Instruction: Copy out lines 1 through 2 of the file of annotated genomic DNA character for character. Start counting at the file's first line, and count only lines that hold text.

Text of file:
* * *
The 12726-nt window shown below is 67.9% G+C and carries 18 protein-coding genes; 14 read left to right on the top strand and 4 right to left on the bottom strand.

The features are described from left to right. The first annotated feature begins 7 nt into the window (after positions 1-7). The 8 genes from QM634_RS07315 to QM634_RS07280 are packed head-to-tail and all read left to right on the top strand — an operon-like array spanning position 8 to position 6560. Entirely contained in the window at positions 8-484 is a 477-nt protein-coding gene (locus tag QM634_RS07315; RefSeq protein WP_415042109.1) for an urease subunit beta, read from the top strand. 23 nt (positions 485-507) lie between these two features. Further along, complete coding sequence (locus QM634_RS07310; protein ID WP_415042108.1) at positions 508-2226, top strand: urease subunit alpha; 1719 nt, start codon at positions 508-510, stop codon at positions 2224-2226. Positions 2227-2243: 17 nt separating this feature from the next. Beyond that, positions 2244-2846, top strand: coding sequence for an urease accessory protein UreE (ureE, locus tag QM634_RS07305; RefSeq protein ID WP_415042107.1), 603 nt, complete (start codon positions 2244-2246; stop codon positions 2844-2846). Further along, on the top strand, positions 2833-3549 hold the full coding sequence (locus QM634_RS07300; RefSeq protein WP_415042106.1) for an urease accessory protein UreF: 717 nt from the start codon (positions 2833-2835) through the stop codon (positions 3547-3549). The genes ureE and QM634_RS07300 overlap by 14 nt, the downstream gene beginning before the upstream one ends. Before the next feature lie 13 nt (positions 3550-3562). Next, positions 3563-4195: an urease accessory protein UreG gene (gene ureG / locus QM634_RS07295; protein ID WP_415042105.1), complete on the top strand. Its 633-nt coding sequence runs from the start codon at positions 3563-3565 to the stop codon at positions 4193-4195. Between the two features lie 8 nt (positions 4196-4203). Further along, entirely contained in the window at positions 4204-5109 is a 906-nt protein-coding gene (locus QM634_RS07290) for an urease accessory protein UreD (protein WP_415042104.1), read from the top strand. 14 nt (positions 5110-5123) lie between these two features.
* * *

The 12726-nt window shown below is 67.9% G+C and carries 18 protein-coding genes; 14 read left to right on the top strand and 4 right to left on the bottom strand.

The features are described from left to right. The first annotated feature begins 7 nt into the window (after positions 1-7). The 8 genes from QM634_RS07315 to QM634_RS07280 are packed head-to-tail and all read left to right on the top strand — an operon-like array spanning position 8 to position 6560. Entirely contained in the window at positions 8-484 is a 477-nt protein-coding gene (locus tag QM634_RS07315; RefSeq protein WP_415042109.1) for an urease subunit beta, read from the top strand. 23 nt (positions 485-507) lie between these two features. Further along, complete coding sequence (locus QM634_RS07310; protein ID WP_415042108.1) at positions 508-2226, top strand: urease subunit alpha; 1719 nt, start codon at positions 508-510, stop codon at positions 2224-2226. Positions 2227-2243: 17 nt separating this feature from the next. Beyond that, positions 2244-2846, top strand: coding sequence for an urease accessory protein UreE (ureE, locus tag QM634_RS07305; RefSeq protein ID WP_415042107.1), 603 nt, complete (start codon positions 2244-2246; stop codon positions 2844-2846). Further along, on the top strand, positions 2833-3549 hold the full coding sequence (locus QM634_RS07300; RefSeq protein WP_415042106.1) for an urease accessory protein UreF: 717 nt from the start codon (positions 2833-2835) through the stop codon (positions 3547-3549). The genes ureE and QM634_RS07300 overlap by 14 nt, the downstream gene beginning before the upstream one ends. Before the next feature lie 13 nt (positions 3550-3562). Next, positions 3563-4195: an urease accessory protein UreG gene (gene ureG / locus QM634_RS07295; protein ID WP_415042105.1), complete on the top strand. Its 633-nt coding sequence runs from the start codon at positions 3563-3565 to the stop codon at positions 4193-4195. Between the two features lie 8 nt (positions 4196-4203). Further along, entirely contained in the window at positions 4204-5109 is a 906-nt protein-coding gene (locus QM634_RS07290) for an urease accessory protein UreD (protein WP_415042104.1), read from the top strand. 14 nt (positions 5110-5123) lie between these two features.